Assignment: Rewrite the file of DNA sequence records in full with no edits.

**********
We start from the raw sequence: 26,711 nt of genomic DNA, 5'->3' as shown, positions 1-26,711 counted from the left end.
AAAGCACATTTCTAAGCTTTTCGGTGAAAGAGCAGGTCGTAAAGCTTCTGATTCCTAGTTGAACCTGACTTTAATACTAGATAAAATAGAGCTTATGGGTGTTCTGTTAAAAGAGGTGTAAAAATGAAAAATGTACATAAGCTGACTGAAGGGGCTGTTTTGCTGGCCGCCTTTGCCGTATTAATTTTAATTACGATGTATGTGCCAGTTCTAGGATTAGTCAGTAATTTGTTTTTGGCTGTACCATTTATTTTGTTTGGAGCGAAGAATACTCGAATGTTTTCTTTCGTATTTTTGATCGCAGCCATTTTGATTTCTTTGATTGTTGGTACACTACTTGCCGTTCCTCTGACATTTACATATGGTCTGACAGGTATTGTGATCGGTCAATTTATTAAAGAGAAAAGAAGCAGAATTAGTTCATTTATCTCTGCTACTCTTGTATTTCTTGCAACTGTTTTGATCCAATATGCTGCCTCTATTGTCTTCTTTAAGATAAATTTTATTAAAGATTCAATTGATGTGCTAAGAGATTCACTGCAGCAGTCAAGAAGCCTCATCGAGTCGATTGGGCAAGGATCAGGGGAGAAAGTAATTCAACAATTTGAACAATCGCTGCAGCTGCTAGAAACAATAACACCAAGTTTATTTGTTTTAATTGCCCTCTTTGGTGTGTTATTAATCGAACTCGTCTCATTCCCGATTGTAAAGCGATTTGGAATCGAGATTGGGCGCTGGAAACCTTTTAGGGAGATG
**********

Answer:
We start from the raw sequence: 26,711 nt of genomic DNA, 5'->3' as shown, positions 1-26,711 counted from the left end.
AAAGCACATTTCTAAGCTTTTCGGTGAAAGAGCAGGTCGTAAAGCTTCTGATTCCTAGTTGAACCTGACTTTAATACTAGATAAAATAGAGCTTATGGGTGTTCTGTTAAAAGAGGTGTAAAAATGAAAAATGTACATAAGCTGACTGAAGGGGCTGTTTTGCTGGCCGCCTTTGCCGTATTAATTTTAATTACGATGTATGTGCCAGTTCTAGGATTAGTCAGTAATTTGTTTTTGGCTGTACCATTTATTTTGTTTGGAGCGAAGAATACTCGAATGTTTTCTTTCGTATTTTTGATCGCAGCCATTTTGATTTCTTTGATTGTTGGTACACTACTTGCCGTTCCTCTGACATTTACATATGGTCTGACAGGTATTGTGATCGGTCAATTTATTAAAGAGAAAAGAAGCAGAATTAGTTCATTTATCTCTGCTACTCTTGTATTTCTTGCAACTGTTTTGATCCAATATGCTGCCTCTATTGTCTTCTTTAAGATAAATTTTATTAAAGATTCAATTGATGTGCTAAGAGATTCACTGCAGCAGTCAAGAAGCCTCATCGAGTCGATTGGGCAAGGATCAGGGGAGAAAGTAATTCAACAATTTGAACAATCGCTGCAGCTGCTAGAAACAATAACACCAAGTTTATTTGTTTTAATTGCCCTCTTTGGTGTGTTATTAATCGAACTCGTCTCATTCCCGATTGTAAAGCGATTTGGAATCGAGATTGGGCGCTGGAAACCTTTTAGGGAGATG